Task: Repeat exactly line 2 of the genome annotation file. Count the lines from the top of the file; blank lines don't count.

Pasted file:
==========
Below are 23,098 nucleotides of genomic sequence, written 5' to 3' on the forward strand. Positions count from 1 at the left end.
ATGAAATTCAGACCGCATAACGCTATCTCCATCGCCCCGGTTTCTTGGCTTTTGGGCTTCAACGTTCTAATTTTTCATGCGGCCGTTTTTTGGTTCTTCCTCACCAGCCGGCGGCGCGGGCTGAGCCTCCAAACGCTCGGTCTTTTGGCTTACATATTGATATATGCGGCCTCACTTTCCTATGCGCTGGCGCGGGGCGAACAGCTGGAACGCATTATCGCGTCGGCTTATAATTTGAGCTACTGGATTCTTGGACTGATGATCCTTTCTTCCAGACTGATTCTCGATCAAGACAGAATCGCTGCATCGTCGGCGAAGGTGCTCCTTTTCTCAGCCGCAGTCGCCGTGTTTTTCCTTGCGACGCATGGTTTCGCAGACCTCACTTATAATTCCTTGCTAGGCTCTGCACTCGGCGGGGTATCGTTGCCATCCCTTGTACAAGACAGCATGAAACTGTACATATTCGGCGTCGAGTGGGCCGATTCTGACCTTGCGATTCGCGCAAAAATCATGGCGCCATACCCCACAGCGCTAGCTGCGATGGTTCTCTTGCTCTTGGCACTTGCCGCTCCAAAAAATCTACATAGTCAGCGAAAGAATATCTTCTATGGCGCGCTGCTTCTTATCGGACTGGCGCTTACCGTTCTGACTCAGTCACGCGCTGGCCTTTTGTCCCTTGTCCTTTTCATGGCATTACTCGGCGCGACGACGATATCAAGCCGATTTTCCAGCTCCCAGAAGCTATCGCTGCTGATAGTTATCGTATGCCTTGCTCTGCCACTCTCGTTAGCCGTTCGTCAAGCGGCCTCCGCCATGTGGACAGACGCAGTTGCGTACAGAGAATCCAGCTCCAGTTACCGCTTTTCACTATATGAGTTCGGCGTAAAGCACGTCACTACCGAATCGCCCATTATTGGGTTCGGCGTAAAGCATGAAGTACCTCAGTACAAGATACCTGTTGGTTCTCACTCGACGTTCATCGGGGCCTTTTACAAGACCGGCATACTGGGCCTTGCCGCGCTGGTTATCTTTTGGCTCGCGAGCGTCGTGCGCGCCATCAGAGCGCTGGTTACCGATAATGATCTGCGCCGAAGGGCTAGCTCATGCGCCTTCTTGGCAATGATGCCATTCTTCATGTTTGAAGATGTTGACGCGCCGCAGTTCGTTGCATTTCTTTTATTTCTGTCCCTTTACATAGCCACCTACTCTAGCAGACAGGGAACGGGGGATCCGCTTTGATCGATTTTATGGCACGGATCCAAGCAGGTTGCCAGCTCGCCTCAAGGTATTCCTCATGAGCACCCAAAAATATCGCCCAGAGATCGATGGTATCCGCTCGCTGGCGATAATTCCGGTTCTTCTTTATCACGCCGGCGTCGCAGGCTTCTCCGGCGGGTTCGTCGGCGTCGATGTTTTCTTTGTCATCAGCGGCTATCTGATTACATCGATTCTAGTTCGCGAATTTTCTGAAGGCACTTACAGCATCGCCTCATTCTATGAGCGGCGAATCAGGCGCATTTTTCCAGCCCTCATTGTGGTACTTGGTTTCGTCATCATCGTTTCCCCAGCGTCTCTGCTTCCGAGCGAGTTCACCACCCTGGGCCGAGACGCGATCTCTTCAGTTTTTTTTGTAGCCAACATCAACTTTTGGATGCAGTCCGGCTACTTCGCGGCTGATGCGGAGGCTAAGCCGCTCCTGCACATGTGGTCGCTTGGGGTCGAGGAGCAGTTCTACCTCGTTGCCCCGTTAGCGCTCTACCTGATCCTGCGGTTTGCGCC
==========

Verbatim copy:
ATGAAATTCAGACCGCATAACGCTATCTCCATCGCCCCGGTTTCTTGGCTTTTGGGCTTCAACGTTCTAATTTTTCATGCGGCCGTTTTTTGGTTCTTCCTCACCAGCCGGCGGCGCGGGCTGAGCCTCCAAACGCTCGGTCTTTTGGCTTACATATTGATATATGCGGCCTCACTTTCCTATGCGCTGGCGCGGGGCGAACAGCTGGAACGCATTATCGCGTCGGCTTATAATTTGAGCTACTGGATTCTTGGACTGATGATCCTTTCTTCCAGACTGATTCTCGATCAAGACAGAATCGCTGCATCGTCGGCGAAGGTGCTCCTTTTCTCAGCCGCAGTCGCCGTGTTTTTCCTTGCGACGCATGGTTTCGCAGACCTCACTTATAATTCCTTGCTAGGCTCTGCACTCGGCGGGGTATCGTTGCCATCCCTTGTACAAGACAGCATGAAACTGTACATATTCGGCGTCGAGTGGGCCGATTCTGACCTTGCGATTCGCGCAAAAATCATGGCGCCATACCCCACAGCGCTAGCTGCGATGGTTCTCTTGCTCTTGGCACTTGCCGCTCCAAAAAATCTACATAGTCAGCGAAAGAATATCTTCTATGGCGCGCTGCTTCTTATCGGACTGGCGCTTACCGTTCTGACTCAGTCACGCGCTGGCCTTTTGTCCCTTGTCCTTTTCATGGCATTACTCGGCGCGACGACGATATCAAGCCGATTTTCCAGCTCCCAGAAGCTATCGCTGCTGATAGTTATCGTATGCCTTGCTCTGCCACTCTCGTTAGCCGTTCGTCAAGCGGCCTCCGCCATGTGGACAGACGCAGTTGCGTACAGAGAATCCAGCTCCAGTTACCGCTTTTCACTATATGAGTTCGGCGTAAAGCACGTCACTACCGAATCGCCCATTATTGGGTTCGGCGTAAAGCATGAAGTACCTCAGTACAAGATACCTGTTGGTTCTCACTCGACGTTCATCGGGGCCTTTTACAAGACCGGCATACTGGGCCTTGCCGCGCTGGTTATCTTTTGGCTCGCGAGCGTCGTGCGCGCCATCAGAGCGCTGGTTACCGATAATGATCTGCGCCGAAGGGCTAGCTCATGCGCCTTCTTGGCAATGATGCCATTCTTCATGTTTGAAGATGTTGACGCGCCGCAGTTCGTTGCATTTCTTTTATTTCTGTCCCTTTACATAGCCACCTACTCTAGCAGACAGGGAACGGGGGATCCGCTTTGATCGATTTTATGGCACGGATCCAAGCAGGTTGCCAGCTCGCCTCAAGGTATTCCTCATGAGCACCCAAAAATATCGCCCAGAGATCGATGGTATCCGCTCGCTGGCGATAATTCCGGTTCTTCTTTATCACGCCGGCGTCGCAGGCTTCTCCGGCGGGTTCGTCGGCGTCGATGTTTTCTTTGTCATCAGCGGCTATCTGATTACATCGATTCTAGTTCGCGAATTTTCTGAAGGCACTTACAGCATCGCCTCATTCTATGAGCGGCGAATCAGGCGCATTTTTCCAGCCCTCATTGTGGTACTTGGTTTCGTCATCATCGTTTCCCCAGCGTCTCTGCTTCCGAGCGAGTTCACCACCCTGGGCCGAGACGCGATCTCTTCAGTTTTTTTTGTAGCCAACATCAACTTTTGGATGCAGTCCGGCTACTTCGCGGCTGATGCGGAGGCTAAGCCGCTCCTGCACATGTGGTCGCTTGGGGTCGAGGAGCAGTTCTACCTCGTTGCCCCGTTAGCGCTCTACCTGATCCTGCGGTTTGCGCC